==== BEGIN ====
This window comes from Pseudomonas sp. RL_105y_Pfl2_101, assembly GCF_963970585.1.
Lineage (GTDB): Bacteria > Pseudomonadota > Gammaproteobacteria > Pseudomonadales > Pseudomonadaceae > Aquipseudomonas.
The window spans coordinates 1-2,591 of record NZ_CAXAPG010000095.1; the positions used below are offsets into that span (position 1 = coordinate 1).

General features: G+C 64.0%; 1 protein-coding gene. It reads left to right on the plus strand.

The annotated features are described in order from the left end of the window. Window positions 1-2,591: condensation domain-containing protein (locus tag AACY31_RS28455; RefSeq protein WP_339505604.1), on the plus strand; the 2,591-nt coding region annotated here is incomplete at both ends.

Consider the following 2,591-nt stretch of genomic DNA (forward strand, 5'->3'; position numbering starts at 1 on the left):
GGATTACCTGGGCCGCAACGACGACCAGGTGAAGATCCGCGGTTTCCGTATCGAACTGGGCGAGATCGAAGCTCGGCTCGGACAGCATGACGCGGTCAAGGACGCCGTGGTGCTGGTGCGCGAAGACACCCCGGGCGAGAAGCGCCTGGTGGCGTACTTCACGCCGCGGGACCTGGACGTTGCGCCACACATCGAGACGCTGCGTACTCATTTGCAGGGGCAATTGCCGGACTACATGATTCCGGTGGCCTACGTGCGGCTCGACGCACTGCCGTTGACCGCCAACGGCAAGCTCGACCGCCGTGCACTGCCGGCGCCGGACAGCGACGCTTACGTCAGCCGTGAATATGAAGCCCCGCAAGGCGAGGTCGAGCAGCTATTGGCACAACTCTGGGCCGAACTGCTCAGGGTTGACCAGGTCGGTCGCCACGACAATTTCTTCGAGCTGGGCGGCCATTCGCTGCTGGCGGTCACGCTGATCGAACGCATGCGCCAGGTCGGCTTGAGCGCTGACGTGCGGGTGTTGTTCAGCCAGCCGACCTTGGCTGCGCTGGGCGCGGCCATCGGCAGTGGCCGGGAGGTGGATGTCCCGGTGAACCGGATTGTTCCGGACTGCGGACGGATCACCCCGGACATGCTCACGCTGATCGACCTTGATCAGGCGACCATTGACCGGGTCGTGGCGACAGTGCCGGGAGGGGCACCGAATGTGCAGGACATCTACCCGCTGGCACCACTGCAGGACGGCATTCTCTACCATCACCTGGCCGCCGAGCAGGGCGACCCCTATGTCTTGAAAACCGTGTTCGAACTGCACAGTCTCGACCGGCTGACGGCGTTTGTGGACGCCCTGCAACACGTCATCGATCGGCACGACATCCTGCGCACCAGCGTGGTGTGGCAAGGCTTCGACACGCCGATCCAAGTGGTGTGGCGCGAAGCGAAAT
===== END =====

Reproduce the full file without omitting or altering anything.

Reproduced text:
This window comes from Pseudomonas sp. RL_105y_Pfl2_101, assembly GCF_963970585.1.
Lineage (GTDB): Bacteria > Pseudomonadota > Gammaproteobacteria > Pseudomonadales > Pseudomonadaceae > Aquipseudomonas.
The window spans coordinates 1-2,591 of record NZ_CAXAPG010000095.1; the positions used below are offsets into that span (position 1 = coordinate 1).

General features: G+C 64.0%; 1 protein-coding gene. It reads left to right on the plus strand.

The annotated features are described in order from the left end of the window. Window positions 1-2,591: condensation domain-containing protein (locus tag AACY31_RS28455; RefSeq protein WP_339505604.1), on the plus strand; the 2,591-nt coding region annotated here is incomplete at both ends.

Consider the following 2,591-nt stretch of genomic DNA (forward strand, 5'->3'; position numbering starts at 1 on the left):
GGATTACCTGGGCCGCAACGACGACCAGGTGAAGATCCGCGGTTTCCGTATCGAACTGGGCGAGATCGAAGCTCGGCTCGGACAGCATGACGCGGTCAAGGACGCCGTGGTGCTGGTGCGCGAAGACACCCCGGGCGAGAAGCGCCTGGTGGCGTACTTCACGCCGCGGGACCTGGACGTTGCGCCACACATCGAGACGCTGCGTACTCATTTGCAGGGGCAATTGCCGGACTACATGATTCCGGTGGCCTACGTGCGGCTCGACGCACTGCCGTTGACCGCCAACGGCAAGCTCGACCGCCGTGCACTGCCGGCGCCGGACAGCGACGCTTACGTCAGCCGTGAATATGAAGCCCCGCAAGGCGAGGTCGAGCAGCTATTGGCACAACTCTGGGCCGAACTGCTCAGGGTTGACCAGGTCGGTCGCCACGACAATTTCTTCGAGCTGGGCGGCCATTCGCTGCTGGCGGTCACGCTGATCGAACGCATGCGCCAGGTCGGCTTGAGCGCTGACGTGCGGGTGTTGTTCAGCCAGCCGACCTTGGCTGCGCTGGGCGCGGCCATCGGCAGTGGCCGGGAGGTGGATGTCCCGGTGAACCGGATTGTTCCGGACTGCGGACGGATCACCCCGGACATGCTCACGCTGATCGACCTTGATCAGGCGACCATTGACCGGGTCGTGGCGACAGTGCCGGGAGGGGCACCGAATGTGCAGGACATCTACCCGCTGGCACCACTGCAGGACGGCATTCTCTACCATCACCTGGCCGCCGAGCAGGGCGACCCCTATGTCTTGAAAACCGTGTTCGAACTGCACAGTCTCGACCGGCTGACGGCGTTTGTGGACGCCCTGCAACACGTCATCGATCGGCACGACATCCTGCGCACCAGCGTGGTGTGGCAAGGCTTCGACACGCCGATCCAAGTGGTGTGGCGCGAAGCGAAAT